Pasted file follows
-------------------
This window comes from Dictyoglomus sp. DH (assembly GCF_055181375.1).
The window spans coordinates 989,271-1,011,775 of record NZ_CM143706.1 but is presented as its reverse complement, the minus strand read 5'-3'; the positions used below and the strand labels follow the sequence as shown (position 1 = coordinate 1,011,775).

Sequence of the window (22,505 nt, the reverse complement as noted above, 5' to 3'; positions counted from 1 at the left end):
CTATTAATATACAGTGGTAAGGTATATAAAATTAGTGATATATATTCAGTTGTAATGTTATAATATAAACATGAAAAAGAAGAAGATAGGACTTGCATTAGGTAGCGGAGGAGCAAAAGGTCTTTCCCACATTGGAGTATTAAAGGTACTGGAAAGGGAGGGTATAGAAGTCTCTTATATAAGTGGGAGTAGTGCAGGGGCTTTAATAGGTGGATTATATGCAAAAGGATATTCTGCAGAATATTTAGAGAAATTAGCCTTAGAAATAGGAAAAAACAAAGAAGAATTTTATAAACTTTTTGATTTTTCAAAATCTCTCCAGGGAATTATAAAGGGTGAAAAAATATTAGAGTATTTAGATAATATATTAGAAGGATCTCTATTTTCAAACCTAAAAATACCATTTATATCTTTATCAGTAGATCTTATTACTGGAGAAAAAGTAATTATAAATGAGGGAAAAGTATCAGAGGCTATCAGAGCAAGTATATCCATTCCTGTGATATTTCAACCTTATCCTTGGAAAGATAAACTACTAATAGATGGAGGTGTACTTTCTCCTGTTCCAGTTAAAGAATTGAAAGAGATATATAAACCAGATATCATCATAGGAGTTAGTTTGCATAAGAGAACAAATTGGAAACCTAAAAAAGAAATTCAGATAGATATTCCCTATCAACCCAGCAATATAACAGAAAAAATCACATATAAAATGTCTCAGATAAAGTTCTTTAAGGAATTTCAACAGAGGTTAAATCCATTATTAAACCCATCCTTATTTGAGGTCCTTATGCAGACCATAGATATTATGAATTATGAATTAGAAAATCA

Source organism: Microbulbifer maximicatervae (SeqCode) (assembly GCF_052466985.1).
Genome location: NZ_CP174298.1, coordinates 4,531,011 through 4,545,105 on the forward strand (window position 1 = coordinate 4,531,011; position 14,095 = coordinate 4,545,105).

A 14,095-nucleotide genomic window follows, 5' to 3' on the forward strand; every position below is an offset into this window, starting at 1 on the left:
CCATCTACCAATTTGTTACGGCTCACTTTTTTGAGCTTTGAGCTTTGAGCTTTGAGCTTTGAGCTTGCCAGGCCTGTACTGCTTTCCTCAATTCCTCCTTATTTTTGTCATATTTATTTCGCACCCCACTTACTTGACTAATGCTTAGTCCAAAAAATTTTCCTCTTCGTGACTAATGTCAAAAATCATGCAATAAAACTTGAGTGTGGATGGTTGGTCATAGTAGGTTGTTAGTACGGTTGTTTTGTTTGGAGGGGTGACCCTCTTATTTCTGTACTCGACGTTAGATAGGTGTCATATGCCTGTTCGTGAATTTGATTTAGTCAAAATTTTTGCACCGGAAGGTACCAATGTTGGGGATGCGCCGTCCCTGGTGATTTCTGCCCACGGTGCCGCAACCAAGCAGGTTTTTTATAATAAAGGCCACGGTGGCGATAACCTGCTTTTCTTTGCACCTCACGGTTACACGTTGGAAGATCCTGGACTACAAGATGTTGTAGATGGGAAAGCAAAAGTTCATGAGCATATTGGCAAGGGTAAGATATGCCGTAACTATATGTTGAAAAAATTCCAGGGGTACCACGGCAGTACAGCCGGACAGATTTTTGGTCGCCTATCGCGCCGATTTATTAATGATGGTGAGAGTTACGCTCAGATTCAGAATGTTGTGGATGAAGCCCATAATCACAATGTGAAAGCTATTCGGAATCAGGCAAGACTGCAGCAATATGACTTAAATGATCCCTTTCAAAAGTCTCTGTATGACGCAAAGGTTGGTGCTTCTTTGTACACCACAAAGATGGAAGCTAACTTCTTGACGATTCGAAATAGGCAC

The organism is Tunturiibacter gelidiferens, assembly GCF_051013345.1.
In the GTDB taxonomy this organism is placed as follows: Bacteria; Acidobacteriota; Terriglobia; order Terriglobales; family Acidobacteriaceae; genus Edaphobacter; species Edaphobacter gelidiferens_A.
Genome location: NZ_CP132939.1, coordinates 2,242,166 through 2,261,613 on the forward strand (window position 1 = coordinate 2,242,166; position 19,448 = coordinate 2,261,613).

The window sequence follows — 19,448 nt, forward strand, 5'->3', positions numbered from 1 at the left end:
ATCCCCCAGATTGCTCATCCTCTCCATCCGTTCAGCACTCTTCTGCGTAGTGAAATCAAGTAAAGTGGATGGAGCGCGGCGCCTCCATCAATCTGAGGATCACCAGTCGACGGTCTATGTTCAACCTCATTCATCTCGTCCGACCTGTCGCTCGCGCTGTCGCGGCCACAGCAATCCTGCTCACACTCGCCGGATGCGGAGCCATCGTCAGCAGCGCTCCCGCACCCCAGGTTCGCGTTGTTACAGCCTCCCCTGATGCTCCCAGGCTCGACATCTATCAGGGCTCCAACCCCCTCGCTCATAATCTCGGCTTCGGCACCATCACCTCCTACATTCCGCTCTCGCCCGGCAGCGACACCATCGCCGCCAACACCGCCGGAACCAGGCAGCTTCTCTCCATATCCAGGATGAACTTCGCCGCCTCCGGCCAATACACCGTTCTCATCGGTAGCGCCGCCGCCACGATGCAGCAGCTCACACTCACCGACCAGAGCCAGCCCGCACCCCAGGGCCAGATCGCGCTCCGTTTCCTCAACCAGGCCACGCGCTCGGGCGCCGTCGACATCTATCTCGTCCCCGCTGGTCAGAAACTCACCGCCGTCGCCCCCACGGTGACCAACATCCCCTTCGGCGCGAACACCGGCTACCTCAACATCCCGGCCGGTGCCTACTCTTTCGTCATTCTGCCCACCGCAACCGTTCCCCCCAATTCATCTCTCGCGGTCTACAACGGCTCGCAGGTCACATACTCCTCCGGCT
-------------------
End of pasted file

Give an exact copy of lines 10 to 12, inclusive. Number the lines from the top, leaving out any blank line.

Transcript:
In the GTDB taxonomy this organism is placed as follows: Bacteria; Acidobacteriota; Terriglobia; order Terriglobales; family Acidobacteriaceae; genus Edaphobacter; species Edaphobacter gelidiferens_A.
Genome location: NZ_CP132939.1, coordinates 2,242,166 through 2,261,613 on the forward strand (window position 1 = coordinate 2,242,166; position 19,448 = coordinate 2,261,613).

The window sequence follows — 19,448 nt, forward strand, 5'->3', positions numbered from 1 at the left end: